The only real and visible element that actually appeared in the cityscape of Venice was an airship, which was shown stuck between two houses. Now, its deflated hull covers the floor of the major exhibition space.
Man and Technology – Man and Nature
The section Man and Technology demonstrates the high level of creativity and innovation that humans are capable of when it comes to technology and art. The focus is on man and his position in the interplay between technology, nature, and faith.
In the section man and nature, it is shown that the relation between humans and nature is an emotional, aesthetic, and religious connection, which changed over the centuries. The term “natural landscape” developed because of the industrialization and its impact on nature and landscape.
Archive and library
The Zeppelin Collection and LZ Archives form a competency center on the history of German airship building, whilst the art department carries out research in the field of Lake Constance regional art and crafts.
The corporate archive of the Zeppelin airship-building limited company in Friedrichshafen fills a depot of the Zeppelin Museum. The archive stores documents on every business transaction of the company, from the very beginnings through the 1960s. It also includes Count Zeppelin’s correspondence from the time he conceived his airship-building project. In addition, the archives contain the estates of important personages of Zeppelin history such as Hugo Eckener, Hans von Schiller, and Wilhelm Ernst Dörr. Collections of construction drawings, posters, prints, newspaper cuttings, photographs, films, etc., complete the archive collections.
The library holds and collects publications on the subjects of the museum’s two departments. The bulk of the collection is composed of books and journals on the history and technology of regional, national, and international aviation; and on Zeppelin development; as well as biographies of the personages and the stories of the companies involved in these fields. The library collects a great number and variety of art books and journals. The library is an open-shelf, non-lending library which means that the books and journals are freely accessible on shelves in the reading room, but may only be read there.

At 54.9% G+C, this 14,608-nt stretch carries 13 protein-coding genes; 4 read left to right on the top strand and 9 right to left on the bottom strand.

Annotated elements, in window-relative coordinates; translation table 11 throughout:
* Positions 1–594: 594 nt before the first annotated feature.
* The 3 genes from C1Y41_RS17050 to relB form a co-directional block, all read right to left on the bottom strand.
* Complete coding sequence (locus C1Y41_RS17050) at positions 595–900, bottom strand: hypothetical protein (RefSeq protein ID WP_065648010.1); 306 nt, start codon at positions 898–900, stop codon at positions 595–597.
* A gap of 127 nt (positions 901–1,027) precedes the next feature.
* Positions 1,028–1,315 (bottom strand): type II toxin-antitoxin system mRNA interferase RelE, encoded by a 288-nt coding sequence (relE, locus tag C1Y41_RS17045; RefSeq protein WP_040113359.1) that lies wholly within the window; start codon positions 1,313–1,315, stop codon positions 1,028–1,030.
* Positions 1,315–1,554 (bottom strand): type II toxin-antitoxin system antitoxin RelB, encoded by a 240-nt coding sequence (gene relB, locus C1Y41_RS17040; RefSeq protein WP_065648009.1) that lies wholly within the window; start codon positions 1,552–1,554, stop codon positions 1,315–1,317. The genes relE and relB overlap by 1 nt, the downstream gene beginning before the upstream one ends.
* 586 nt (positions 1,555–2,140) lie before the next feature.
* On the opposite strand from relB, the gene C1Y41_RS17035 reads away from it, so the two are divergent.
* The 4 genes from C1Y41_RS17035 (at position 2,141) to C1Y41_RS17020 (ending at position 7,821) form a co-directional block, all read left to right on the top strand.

The Zeppelin Museum is to be expanded by 7,000 square meters by 2035. The first step is the creation of a separate art house for the art collection.
Zeppelin Museum Friedrichshafen: Through the museum in under 4 minutes on Youtube
Nice new worlds. Virtual Realities in Contemporary Art
Cult! Legends, stars and icons
Stream-line shape. The fascination of low resistance
The museum shop offers books, watches and jewellery, model construction kits, calendars, collectible items, DVDs, and other items. Beside zeppelin souvenirs, all available publications on the collection themes and catalogues of the exhibits can also be acquired.
Museum shop and harbor restaurant
On the ground floor is the museum shop with literature, photographs and zeppelin souvenirs.
The harbor restaurant is accessible from the first floor of the museum and from the outside. It is still in the same place as before in the historic harbor station.
Circle of Friends
The Circle of Friends for the Promotion of the Zeppelin Museum in Friedrichshafen was founded in 1983 and has 1,600 members and friends throughout the world. He was involved in the financing of the museum and holds at the Zeppelin Museum GmbH 30 percent. The Friends donated his collection of exhibits of Friedrichshafen.